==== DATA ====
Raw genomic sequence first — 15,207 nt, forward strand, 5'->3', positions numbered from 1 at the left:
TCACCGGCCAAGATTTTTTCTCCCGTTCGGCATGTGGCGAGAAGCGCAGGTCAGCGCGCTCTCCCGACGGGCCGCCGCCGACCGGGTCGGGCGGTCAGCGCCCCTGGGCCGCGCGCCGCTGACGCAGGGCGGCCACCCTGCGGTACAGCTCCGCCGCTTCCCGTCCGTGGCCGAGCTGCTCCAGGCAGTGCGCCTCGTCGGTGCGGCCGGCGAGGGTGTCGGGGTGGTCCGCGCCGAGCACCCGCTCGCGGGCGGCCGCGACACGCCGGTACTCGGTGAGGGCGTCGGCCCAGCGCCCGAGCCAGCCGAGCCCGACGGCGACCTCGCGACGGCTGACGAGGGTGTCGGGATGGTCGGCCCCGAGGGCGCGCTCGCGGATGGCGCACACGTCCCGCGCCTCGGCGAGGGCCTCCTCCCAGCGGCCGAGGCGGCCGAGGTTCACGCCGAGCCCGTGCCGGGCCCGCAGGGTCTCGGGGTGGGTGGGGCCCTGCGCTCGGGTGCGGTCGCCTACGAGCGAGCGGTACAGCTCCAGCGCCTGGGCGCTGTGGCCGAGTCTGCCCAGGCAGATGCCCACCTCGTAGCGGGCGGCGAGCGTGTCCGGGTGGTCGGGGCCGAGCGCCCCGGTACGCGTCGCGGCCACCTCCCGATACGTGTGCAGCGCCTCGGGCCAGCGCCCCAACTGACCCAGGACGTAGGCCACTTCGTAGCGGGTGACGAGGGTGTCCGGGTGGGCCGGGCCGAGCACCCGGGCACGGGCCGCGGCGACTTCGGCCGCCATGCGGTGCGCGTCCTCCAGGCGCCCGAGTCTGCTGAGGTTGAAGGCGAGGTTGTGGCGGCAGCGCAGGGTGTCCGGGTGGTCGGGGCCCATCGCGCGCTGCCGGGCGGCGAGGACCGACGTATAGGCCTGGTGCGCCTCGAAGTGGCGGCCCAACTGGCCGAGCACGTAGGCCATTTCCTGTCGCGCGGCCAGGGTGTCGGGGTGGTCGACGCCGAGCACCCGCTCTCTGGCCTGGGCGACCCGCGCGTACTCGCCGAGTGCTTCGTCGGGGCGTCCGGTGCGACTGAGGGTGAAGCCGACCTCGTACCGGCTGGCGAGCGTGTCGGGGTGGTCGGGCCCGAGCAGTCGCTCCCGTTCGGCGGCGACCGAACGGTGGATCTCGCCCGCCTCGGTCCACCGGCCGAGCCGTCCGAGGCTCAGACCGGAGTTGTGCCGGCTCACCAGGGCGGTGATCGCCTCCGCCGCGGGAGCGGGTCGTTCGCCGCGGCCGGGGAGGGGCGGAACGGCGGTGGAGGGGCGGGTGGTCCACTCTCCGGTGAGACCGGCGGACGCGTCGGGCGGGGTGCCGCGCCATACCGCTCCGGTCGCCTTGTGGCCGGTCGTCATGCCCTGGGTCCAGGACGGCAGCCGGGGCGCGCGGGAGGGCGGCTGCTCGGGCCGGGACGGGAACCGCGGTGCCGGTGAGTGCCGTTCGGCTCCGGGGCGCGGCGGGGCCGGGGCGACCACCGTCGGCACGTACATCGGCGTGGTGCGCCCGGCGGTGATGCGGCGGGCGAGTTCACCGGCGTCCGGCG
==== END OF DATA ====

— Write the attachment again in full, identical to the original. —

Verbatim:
Raw genomic sequence first — 15,207 nt, forward strand, 5'->3', positions numbered from 1 at the left:
TCACCGGCCAAGATTTTTTCTCCCGTTCGGCATGTGGCGAGAAGCGCAGGTCAGCGCGCTCTCCCGACGGGCCGCCGCCGACCGGGTCGGGCGGTCAGCGCCCCTGGGCCGCGCGCCGCTGACGCAGGGCGGCCACCCTGCGGTACAGCTCCGCCGCTTCCCGTCCGTGGCCGAGCTGCTCCAGGCAGTGCGCCTCGTCGGTGCGGCCGGCGAGGGTGTCGGGGTGGTCCGCGCCGAGCACCCGCTCGCGGGCGGCCGCGACACGCCGGTACTCGGTGAGGGCGTCGGCCCAGCGCCCGAGCCAGCCGAGCCCGACGGCGACCTCGCGACGGCTGACGAGGGTGTCGGGATGGTCGGCCCCGAGGGCGCGCTCGCGGATGGCGCACACGTCCCGCGCCTCGGCGAGGGCCTCCTCCCAGCGGCCGAGGCGGCCGAGGTTCACGCCGAGCCCGTGCCGGGCCCGCAGGGTCTCGGGGTGGGTGGGGCCCTGCGCTCGGGTGCGGTCGCCTACGAGCGAGCGGTACAGCTCCAGCGCCTGGGCGCTGTGGCCGAGTCTGCCCAGGCAGATGCCCACCTCGTAGCGGGCGGCGAGCGTGTCCGGGTGGTCGGGGCCGAGCGCCCCGGTACGCGTCGCGGCCACCTCCCGATACGTGTGCAGCGCCTCGGGCCAGCGCCCCAACTGACCCAGGACGTAGGCCACTTCGTAGCGGGTGACGAGGGTGTCCGGGTGGGCCGGGCCGAGCACCCGGGCACGGGCCGCGGCGACTTCGGCCGCCATGCGGTGCGCGTCCTCCAGGCGCCCGAGTCTGCTGAGGTTGAAGGCGAGGTTGTGGCGGCAGCGCAGGGTGTCCGGGTGGTCGGGGCCCATCGCGCGCTGCCGGGCGGCGAGGACCGACGTATAGGCCTGGTGCGCCTCGAAGTGGCGGCCCAACTGGCCGAGCACGTAGGCCATTTCCTGTCGCGCGGCCAGGGTGTCGGGGTGGTCGACGCCGAGCACCCGCTCTCTGGCCTGGGCGACCCGCGCGTACTCGCCGAGTGCTTCGTCGGGGCGTCCGGTGCGACTGAGGGTGAAGCCGACCTCGTACCGGCTGGCGAGCGTGTCGGGGTGGTCGGGCCCGAGCAGTCGCTCCCGTTCGGCGGCGACCGAACGGTGGATCTCGCCCGCCTCGGTCCACCGGCCGAGCCGTCCGAGGCTCAGACCGGAGTTGTGCCGGCTCACCAGGGCGGTGATCGCCTCCGCCGCGGGAGCGGGTCGTTCGCCGCGGCCGGGGAGGGGCGGAACGGCGGTGGAGGGGCGGGTGGTCCACTCTCCGGTGAGACCGGCGGACGCGTCGGGCGGGGTGCCGCGCCATACCGCTCCGGTCGCCTTGTGGCCGGTCGTCATGCCCTGGGTCCAGGACGGCAGCCGGGGCGCGCGGGAGGGCGGCTGCTCGGGCCGGGACGGGAACCGCGGTGCCGGTGAGTGCCGTTCGGCTCCGGGGCGCGGCGGGGCCGGGGCGACCACCGTCGGCACGTACATCGGCGTGGTGCGCCCGGCGGTGATGCGGCGGGCGAGTTCACCGGCGTCCGGCG